SMART goals have been shown to be effective for helping people make changes in many areas of life, including health. SMART goals allow you and the patient to develop specific, measurable, achievable, and time-bound goals that can lead to better outcomes. It can be used to focus on lifestyle factors and can also be used to lay out a treatment plan based on the patient’s most important goals, along with a timeframe in which to revisit the goals. This allows for participatory planning between the provider and the patient, motivating the patient to improve adherence to the plan. Repeating this process in subsequent visits, and adjusting treatments, accordingly, can lead to outcomes that are satisfying to both the patient and the provider.

There has been an expansion of our understanding of migraine and other headache disorders. With new treatment options and updated guidelines, we have the chance to make meaningful changes in our patients’ lives and reduce the significant burden of migraine. Although improvements in headache education for students, residents, and practicing physicians continue—and while we address the disparities in headache medicine—we also need to focus on the way we communicate with our patients, moving past a top-down approach. Communication skills at their essence are the delivery system that can lead to actual implementation for individual change, with patient outcomes being the final measure as to whether we succeed as practitioners.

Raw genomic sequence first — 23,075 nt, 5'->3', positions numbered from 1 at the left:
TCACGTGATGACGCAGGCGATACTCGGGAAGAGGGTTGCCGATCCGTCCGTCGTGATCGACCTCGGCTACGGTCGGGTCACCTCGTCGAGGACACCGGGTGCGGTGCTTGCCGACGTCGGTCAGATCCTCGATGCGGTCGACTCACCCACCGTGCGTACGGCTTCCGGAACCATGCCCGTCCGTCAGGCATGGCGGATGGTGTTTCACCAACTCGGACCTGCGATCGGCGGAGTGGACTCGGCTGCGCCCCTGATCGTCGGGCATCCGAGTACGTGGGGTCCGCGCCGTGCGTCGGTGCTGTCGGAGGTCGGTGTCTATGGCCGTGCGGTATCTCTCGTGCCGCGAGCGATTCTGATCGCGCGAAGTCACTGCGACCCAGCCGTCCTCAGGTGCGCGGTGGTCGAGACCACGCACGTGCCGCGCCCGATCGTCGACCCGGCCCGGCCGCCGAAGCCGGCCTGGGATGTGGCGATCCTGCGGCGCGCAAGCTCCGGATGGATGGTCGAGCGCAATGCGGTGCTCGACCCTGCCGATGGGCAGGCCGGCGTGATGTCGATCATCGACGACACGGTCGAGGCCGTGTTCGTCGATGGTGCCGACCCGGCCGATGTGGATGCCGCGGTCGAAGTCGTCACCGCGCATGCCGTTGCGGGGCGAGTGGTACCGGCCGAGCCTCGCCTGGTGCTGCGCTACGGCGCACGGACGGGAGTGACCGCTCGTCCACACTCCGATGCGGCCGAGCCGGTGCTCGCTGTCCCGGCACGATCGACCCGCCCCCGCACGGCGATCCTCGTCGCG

REFERENCES
1. Steiner TJ, Stovner LJ, Jensen R, Uluduz D, Katsarava Z, Lifting The Burden: the Global Campaign against Headache. Migraine remains second among the world’s causes of disability, and first among young women: findings from GBD2019. J Headache Pain. 2020;21(1):137-146. doi:10.1186/s10194-020-01208-0
2. Hazard E, Munakata MS, Bigal ME, Rupnow MFT, Lipton RB. Burden of migraine in the United States: current and emerging perspectives on disease management and economic analysis. Value Health. 2009;12(1):55-64. doi:10.1111/j.1524-4733.2008.00404.x
3. Lipton RB, Bigal ME, Diamond M, et al. Migraine prevalence, disease burden, and the need for preventive therapy. Neurology. 2007;68(5):343-349. doi:10.1212/01.wnl.0000252808.97649.21
4. Lipton RB, Nicholson RA, Reed ML, et al. Diagnosis, consultation, treatment, and impact of migraine in the US: results of the OVERCOME (US) study. Headache. 2022;62(2):122-140. doi:10.1111/head.14259
5. Lipton RB, Hahn SR, Cady RK, et al. In-office discussions of migraine: results from the American Migraine Communication Study. J Gen Intern Med. 2008;23(8):1145-1151. doi:10.1007/s11606-008-0591-3
6. Buse DC, Gillard P, Arctander K, Kuang AW, Lipton RB. Assessing physician-patient dialogues about chronic migraine during routine office visits. Headache. 2018;58(7):993-1006. doi:10.1111/head.13314
7. Buse DC, Rupnow MF, Lipton RB. Assessing and managing all aspects of migraine: migraine attacks, migraine-related functional impairment, common comorbidities, and quality of life. Mayo Clin Proc. 2009;84(5):422-435. doi: 10.1016/S0025-6196(11)60561-2.